If Kate Middleton's First Pregnancy Had Been Twins, Who Would Assume The Throne?

On July 22, 2013, Prince George of the United Kingdom was born to his parents, the Duke and Duchess of Cambridge (Prince William and Kate Middleton), and became the youngest member of the direct line of succession. In the months before his birth, there had been numerous rumors about the pregnancy, including speculation about the baby's gender and the whisper that Kate Middleton (above) was expecting twins. Here's what would have happened had that last rumor had actually been true. 

The protocol would have depended greatly on what genders the twins would have been. If they had both been boys, the older would be first in line to the throne. The older would also have been first in the line succession had they both been girls. If the scenario was a set of fraternal twins, with one boy and one girl, the answer gets a bit more tricky.

Before October 28, 2011, the answer would have been that the boy would be first in line, even if he were the younger of the siblings. However, when the Duke and Duchess of Cambridge announced they were expecting, Parliament scrambled to pass a law to ensure that the first born — whether a boy or a girl — would be able to assume the throne.

Girl Power? Maybe not so much

The bill, titled the Succession of the Crown Act, received royal assent on April 13, 2013, per the UK's official legislative website. That was a few months before Prince George was born. However, the United Kingdom shares its monarchy with 15 other countries in the Commonwealth, and six of those nations argued that they had to vote and legislate the bill independently. Those six realms were Australia, Barbados, Canada, New Zealand, St. Kitts and Nevis, and St. Vincent and the Grenadines (via Constitution Unit). Had those members of the Commonwealth chosen to veto the bill, a first-born girl would have been in the odd position of being heir to the United Kingdom while her younger brother would have been heir in the countries that favored male primogeniture.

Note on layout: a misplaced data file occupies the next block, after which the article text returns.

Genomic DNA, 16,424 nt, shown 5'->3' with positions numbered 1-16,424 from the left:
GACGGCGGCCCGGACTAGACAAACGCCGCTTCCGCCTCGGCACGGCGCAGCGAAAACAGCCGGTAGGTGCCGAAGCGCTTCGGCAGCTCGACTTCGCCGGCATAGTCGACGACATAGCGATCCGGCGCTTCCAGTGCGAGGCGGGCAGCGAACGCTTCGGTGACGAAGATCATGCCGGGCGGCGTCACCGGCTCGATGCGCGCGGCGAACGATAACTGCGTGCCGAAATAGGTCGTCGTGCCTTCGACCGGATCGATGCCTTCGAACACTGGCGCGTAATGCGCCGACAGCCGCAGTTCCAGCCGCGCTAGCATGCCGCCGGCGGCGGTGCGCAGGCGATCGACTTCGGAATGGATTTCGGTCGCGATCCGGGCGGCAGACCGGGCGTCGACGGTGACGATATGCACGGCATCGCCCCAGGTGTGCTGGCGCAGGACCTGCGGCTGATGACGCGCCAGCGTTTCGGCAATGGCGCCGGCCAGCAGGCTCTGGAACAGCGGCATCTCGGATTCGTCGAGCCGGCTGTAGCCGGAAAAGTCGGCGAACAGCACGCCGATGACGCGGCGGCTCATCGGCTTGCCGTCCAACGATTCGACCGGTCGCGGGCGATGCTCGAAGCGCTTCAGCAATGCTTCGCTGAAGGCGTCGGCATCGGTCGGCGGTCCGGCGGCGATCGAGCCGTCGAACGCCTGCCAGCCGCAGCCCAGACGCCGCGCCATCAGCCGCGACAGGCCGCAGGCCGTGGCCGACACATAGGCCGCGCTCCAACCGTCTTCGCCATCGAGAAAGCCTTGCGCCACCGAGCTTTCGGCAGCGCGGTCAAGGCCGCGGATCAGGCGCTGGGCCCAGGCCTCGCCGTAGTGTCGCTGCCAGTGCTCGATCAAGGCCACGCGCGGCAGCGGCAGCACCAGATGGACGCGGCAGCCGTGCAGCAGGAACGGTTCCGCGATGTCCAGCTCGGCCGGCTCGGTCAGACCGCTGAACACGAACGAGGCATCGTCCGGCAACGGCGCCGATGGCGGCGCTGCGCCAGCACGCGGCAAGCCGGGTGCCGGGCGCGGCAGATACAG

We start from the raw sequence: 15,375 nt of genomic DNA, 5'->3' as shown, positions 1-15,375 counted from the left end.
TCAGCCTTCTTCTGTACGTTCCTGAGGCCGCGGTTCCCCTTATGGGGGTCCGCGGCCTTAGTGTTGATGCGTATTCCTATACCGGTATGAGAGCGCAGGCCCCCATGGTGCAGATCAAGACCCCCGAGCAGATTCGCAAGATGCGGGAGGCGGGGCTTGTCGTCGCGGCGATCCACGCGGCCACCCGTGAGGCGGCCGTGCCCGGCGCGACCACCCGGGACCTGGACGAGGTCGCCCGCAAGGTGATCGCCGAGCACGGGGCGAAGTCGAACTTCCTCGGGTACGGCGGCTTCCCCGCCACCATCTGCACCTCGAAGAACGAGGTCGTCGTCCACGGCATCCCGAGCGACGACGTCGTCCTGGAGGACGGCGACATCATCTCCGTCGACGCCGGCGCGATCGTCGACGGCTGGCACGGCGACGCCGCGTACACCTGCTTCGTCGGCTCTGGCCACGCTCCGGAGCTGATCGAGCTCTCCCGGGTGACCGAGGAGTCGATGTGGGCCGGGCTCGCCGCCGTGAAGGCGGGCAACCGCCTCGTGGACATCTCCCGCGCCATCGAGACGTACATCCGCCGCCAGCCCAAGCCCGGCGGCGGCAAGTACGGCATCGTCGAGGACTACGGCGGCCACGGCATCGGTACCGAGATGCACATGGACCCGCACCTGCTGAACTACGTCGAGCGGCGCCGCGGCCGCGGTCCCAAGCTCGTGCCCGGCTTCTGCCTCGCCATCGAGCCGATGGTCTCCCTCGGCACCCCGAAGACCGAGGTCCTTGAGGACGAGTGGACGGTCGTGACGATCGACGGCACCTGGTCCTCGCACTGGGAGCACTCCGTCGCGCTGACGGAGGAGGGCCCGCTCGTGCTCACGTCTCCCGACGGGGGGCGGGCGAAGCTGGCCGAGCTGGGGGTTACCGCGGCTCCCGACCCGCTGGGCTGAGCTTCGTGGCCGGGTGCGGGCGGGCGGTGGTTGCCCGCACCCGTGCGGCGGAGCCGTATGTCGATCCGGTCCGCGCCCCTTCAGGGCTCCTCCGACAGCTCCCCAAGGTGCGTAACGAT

Fortunately, the law did pass in all countries — but not until 2015, nearly two full years after Prince George was born. A provision ensured that it applied retroactively to all children born after October 2011. "The idea that a younger son should become monarch instead of an elder daughter simply because he is a man ...  is at odds with the modern countries that we have become," noted David Cameron, who was serving as the prime minister of the United Kingdom at the time (via the BBC).

Princess Charlene of Monaco gave birth to twins -- and here's what happened

While the twins scenario remains a fun hypothetical for British royal watchers, it actually did happen in Monaco, a small principality located by the coast of France. On December 10, 2014, Prince Albert of Monaco and Princess Charlene welcomed twins Jacques and Gabriella, the first direct heirs to the Monaco monarchy.

According to the South China Morning Post, Gabriella was born two minutes before her brother. However, because Monaco's succession laws still favor males over females, Jacques is first line to the throne, even though he is younger than his sister. The decision to keep with the traditional succession laws did raise some eyebrows at the time, with The Irish Mail calling the move "outdated and sexist." Defenders, however, argued that traditions should be valued, especially in an institution like a monarchy.

The line of succession laws can always be changed. That's exactly what happened with the royal family in Sweden. In 1980, the Swedish Parliament passed a law that ended the tradition of prioritizing males to instead rely on the natural birth order, per Yahoo. This law actually upset the line of succession at the time, as current Crown Princess Victoria was moved to be first in line to the throne instead of her younger brother, Prince Carl Philip.